Throughout the 1990s he was an organizer with Food Not Bombs, an economic justice anti-poverty group and network; with them he helped build up the direct action-based anti-capitalist Left internationally.  Building on the successes and challenges of the mass direct action convergences of the global justice movement, most notably in Seattle against the WTO in 1999, he helped launch the Catalyst Project with the support of movement elders and mentors Sharon Martinas, Elizabeth ‘Betita’ Martinez, and Roxanne Dunbar-Ortiz.  Catalyst Project combines political education and organizing to develop and support anti-racist politics, leadership, and organizing in white communities and builds dynamic multiracial alliances locally and nationally.

In 2000 he was a co-founder of the Colours of Resistance network, which served as a think tank and clearinghouse of anti-racist feminist analysis and tools for activists in the U.S. and Canada.  After Sept. 11th, 2001, he helped to found the Heads Up Collective which brought together a cadre of white anti-racist organizers to build up the multiracial Left in the San Francisco, Bay Area through alliances between the majority white anti-war movement and locally-based economic and racial justice struggles in communities of color.  He was also a member of the Against Patriarchy Men’s Group that supported men in developing their feminist analysis and their feminist leadership.

He graduated from San Francisco State University in Race, Class, Gender and Power Studies.  Originally from California, he currently lives in Nashville, Tennessee with his partner Jardana Peacock and their son, River.  He is a Unitarian Universalist and works with faith-based communities to help build up the spiritual Left.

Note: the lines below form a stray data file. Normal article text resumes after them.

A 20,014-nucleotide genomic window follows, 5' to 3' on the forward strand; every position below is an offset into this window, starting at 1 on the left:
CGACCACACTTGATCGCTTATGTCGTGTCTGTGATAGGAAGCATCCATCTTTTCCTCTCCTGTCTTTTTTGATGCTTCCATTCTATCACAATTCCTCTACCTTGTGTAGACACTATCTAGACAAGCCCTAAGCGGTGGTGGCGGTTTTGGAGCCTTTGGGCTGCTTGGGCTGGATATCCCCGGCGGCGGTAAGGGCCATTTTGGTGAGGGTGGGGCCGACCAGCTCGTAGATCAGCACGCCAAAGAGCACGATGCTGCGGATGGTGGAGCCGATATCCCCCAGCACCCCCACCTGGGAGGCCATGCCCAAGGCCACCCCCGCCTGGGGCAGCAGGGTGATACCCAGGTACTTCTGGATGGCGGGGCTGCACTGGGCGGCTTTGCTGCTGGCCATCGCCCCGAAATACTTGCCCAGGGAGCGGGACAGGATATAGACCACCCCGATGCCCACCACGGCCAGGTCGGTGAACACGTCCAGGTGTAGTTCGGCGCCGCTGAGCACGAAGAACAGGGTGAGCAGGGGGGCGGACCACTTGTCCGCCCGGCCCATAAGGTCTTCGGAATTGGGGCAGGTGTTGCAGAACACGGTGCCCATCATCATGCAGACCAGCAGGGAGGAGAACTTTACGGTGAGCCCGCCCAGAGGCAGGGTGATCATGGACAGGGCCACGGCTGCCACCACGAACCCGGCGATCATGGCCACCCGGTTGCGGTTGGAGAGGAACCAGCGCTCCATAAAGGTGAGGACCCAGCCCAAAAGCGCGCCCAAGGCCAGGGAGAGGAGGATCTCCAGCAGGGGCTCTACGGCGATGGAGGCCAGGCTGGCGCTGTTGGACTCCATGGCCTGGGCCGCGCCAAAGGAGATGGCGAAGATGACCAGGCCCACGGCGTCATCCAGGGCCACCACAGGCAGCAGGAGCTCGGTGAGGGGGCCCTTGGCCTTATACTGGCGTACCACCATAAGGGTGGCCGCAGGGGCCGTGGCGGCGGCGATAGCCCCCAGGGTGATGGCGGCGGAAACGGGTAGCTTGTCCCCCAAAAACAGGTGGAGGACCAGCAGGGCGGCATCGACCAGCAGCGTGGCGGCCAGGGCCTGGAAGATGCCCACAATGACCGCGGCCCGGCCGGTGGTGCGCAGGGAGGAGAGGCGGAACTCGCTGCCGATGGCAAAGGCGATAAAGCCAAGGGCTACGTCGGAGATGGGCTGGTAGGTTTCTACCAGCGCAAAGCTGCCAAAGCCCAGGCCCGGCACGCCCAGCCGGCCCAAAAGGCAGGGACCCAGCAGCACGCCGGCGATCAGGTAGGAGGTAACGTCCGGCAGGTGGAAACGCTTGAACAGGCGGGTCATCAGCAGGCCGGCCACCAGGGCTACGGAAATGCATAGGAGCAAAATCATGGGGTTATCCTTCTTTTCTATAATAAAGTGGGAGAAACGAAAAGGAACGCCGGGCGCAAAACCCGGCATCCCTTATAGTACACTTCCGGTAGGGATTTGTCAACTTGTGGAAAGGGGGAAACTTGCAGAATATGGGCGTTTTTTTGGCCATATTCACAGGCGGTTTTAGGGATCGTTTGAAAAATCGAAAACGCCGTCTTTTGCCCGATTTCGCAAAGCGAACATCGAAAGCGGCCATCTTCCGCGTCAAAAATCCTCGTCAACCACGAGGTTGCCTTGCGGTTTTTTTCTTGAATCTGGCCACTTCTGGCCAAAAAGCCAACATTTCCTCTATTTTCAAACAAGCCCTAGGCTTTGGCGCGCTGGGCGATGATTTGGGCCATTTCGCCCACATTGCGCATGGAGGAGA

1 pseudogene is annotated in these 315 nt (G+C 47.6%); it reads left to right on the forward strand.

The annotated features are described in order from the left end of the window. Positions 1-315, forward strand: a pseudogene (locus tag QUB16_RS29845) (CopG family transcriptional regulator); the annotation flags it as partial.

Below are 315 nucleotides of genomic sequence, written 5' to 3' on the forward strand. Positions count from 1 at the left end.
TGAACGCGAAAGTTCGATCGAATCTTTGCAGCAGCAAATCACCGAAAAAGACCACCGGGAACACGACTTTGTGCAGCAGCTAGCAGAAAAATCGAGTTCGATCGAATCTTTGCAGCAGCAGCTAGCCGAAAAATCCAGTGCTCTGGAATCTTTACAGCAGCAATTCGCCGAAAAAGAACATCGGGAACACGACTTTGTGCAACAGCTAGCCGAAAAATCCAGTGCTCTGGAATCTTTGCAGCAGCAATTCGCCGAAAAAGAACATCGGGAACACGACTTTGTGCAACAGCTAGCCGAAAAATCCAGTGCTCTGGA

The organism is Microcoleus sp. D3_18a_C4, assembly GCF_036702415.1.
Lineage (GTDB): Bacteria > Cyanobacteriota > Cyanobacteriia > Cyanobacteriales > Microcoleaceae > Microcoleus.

Blaming Migration for our Problems is Dangerous and Wrong

By Adam Ramsey - The Ecologist, June 21, 2014

Disclaimer: The views expressed here are not the official position of the IWW (or even the IWW’s EUC) and do not necessarily represent the views of anyone but the author’s.

Rupert Read finished his piece on why he hates immigration by saying that mainstream politicians love it for the same reason that Hitler does.

Usually, comparing your opponents to Hitler immediately means that, under Godwin's Law, you've lost the argument.

But Rupert had already lost his argument long before that.

To summarise, Rupert makes a case that migration is a tool of the powerful against the powerless, and is environmentally damaging. He therefore argues that we should 'love migrants, but hate migration'.

He gives a list of reasons for why he thinks migration is a bad thing. Let me go through each of his points and explain why I disagree.

Is Professional Activism Getting in the Way of Real Change?

By Henia Belalia - www.alternet.org, November 1st, 2013

Disclaimer: The views expressed here are not the official position of the IWW (or even the IWW’s EUC) and do not necessarily represent the views of anyone but the author’s.

With budgets and voices so loud, professionals’ messages overshadow the call for uprisings coming from the trenches.